There are now a total 880,000 professionally active U.S. physicians, working in 200,000 mostly small private practices (100K with one or two members and 160,000 with 8 or less). Because of ARRA/HITECH’s carrots and sticks, over 60% of them have now installed ONC-certified EHRs. There are also a total of more than 8,800 hospital-based and over 5,600 independent, community-based clinical labs using LIS products sold by over 200 vendors, many of which are using proprietary LIS-Provider Link (LPL) software and middleware from a least a dozen EHR-LIS system integrators. Creating bidirectional ambulatory and inpatient EHR-LIS interfaces reportedly costs in the range of $10,000 to $50,000 per installation.
The owners of every lab business and physician practice would love to see the day that open source interoperability standards (for both data transport and content exchange) usher in the era of “commoditized connectivity” (what Dr. Doug Fridsma describes as “the arrows between the boxes”) between physician EHRs (which are used to order the tests) and LISs (which process the patient specimens and make the test results available to the ordering physician, and more recently with the new CLIA regulations, directly to patients). Currently however, there are no marketplace financial incentives for EHR and LIS vendor businesses to replace their millions of expensive customized interfaces (an innovation that sustains their business model) with the lower cost, more efficient and convenient commodity interfaces (an innovation that would disrupt their business model).
The potentially very good news (for labs, private practice physicians and vendors who are adapting to the constructive disruption of HIE 1.0) is that with the emergence of over 600 ACOs and thousands of PCMHs, tangible value-driven, risk-based incentives, a low profile, open source triad of EHR to Lab LIS interoperability standards are moving from pilot projects to production/deployment versions..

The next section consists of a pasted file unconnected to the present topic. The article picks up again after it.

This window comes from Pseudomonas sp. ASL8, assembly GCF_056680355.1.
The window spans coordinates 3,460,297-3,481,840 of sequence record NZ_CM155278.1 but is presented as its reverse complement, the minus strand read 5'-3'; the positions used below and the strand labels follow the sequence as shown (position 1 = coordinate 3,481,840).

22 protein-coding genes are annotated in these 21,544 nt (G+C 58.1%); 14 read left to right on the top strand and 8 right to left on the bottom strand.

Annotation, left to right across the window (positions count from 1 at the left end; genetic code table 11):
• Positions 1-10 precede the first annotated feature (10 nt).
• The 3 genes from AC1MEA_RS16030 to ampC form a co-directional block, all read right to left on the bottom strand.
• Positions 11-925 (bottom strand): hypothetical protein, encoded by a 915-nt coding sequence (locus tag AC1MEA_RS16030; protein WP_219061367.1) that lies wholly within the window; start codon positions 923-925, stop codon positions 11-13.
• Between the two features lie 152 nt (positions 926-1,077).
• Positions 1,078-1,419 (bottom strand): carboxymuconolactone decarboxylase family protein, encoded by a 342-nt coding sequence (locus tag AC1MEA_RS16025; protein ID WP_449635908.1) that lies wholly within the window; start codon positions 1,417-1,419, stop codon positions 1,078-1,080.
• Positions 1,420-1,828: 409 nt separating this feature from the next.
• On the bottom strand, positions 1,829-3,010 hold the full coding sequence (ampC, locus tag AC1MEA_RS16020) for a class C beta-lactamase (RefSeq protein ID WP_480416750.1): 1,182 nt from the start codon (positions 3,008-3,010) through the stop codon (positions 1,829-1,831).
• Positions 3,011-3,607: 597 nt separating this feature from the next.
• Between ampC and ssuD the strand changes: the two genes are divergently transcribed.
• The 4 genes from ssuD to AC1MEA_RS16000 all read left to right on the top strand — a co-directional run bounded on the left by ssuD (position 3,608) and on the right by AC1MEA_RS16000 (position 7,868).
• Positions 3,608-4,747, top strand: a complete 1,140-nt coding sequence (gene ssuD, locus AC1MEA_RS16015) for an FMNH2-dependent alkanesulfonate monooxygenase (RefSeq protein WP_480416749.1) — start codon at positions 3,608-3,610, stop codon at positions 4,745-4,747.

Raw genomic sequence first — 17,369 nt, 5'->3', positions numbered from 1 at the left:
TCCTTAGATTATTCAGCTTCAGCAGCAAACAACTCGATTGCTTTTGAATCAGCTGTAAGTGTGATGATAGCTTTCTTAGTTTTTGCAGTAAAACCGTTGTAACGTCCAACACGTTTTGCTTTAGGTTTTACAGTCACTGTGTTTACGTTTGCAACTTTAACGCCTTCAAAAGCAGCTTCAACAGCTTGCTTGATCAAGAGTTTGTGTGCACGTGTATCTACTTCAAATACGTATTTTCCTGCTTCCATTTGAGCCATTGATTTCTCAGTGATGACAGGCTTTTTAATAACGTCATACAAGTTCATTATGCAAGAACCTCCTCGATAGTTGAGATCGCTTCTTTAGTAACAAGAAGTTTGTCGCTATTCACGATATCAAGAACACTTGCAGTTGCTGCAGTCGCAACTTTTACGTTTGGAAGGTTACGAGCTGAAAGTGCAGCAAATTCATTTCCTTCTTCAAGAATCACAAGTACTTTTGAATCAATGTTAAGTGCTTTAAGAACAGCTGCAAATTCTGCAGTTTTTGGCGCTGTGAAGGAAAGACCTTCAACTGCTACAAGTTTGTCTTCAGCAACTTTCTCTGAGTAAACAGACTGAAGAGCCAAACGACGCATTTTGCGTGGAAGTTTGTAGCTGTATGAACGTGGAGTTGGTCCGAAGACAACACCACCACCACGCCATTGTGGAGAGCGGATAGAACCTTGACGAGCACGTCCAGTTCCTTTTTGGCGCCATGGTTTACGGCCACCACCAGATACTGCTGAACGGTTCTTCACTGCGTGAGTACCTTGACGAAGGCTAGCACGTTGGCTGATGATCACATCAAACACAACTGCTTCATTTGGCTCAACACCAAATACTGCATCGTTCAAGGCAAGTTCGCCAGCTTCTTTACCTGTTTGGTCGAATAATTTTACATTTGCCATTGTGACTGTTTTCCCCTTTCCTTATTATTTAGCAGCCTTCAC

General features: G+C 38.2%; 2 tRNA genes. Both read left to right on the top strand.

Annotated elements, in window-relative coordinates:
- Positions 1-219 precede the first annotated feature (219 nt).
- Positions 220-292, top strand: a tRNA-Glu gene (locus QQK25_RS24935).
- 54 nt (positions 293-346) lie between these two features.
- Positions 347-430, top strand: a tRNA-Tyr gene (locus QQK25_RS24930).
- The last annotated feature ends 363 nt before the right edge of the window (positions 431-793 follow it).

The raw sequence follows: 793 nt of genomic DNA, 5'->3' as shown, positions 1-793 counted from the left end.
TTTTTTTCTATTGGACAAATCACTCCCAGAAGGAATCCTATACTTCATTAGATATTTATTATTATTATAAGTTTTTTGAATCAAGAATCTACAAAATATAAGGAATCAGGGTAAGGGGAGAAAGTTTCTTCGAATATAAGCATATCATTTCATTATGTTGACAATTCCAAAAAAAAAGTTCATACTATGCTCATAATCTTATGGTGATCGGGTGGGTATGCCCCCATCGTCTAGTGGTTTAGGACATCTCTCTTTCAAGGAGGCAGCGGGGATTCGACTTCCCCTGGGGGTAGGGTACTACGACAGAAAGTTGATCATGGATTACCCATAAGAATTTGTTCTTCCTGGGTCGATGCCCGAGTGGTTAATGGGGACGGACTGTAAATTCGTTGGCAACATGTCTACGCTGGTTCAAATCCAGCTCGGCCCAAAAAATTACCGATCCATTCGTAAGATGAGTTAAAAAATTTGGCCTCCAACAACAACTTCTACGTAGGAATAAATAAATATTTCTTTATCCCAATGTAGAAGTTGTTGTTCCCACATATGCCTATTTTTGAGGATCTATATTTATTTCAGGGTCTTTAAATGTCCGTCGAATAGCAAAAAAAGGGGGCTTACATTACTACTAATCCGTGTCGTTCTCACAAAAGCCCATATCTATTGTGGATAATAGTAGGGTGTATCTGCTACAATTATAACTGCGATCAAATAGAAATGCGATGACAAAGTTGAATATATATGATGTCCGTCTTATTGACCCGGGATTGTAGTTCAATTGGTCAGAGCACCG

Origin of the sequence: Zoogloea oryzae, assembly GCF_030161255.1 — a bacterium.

Since January 2011, right on the successful launch of the Direct Project Protocol pilots, over 3,000 individuals and organizations, including some of the biggest vertically integrated EHR/PHR, LIS, and HIE platform vendors in the U.S., have been busily creating an extensive portfolio of open source standards specifically aimed at overcoming many of the major barriers to health IT connectivity and seamless interoperability. You can find a good chronology of these efforts in the link to the archive of S&I Framework newsletters here.
The S&IFramework’s Lab Results Interface (LRI), Lab Orders Interface (LOI) and electronic Directory of Services (eDOS) Initiatives have been underway since January 2011. Notwithstanding the potential major impact on the global health IT systems interoperability markets and its vendors, the LRI+LOI+eDOS Initiatives have received little media coverage and exposure outside of some health IT media channels.
Over the next 3-5 years, if they are demanded and widely adopted and used by the knowledgeable customers of EHR and LIS vendors, the HL7-ballotted, normative versions of these three components of an open source interface solution can significantly reduce the costs of creating and maintaining millions of customized EHR-LIS interfaces and enable more efficient, less costly and more accurate ordering and reporting of the results of all 5,000+ available clinical lab tests to physicians and their patients.
If that actually occurs, the vendors of EHR, PHR and HIE platform products will ultimately have to consider reinventing their venerable business models by embracing disruptive IT innovations that enhance the value of the applications “inside their boxes” and can allow them to compete successfully on the basis of the price and quality of their products.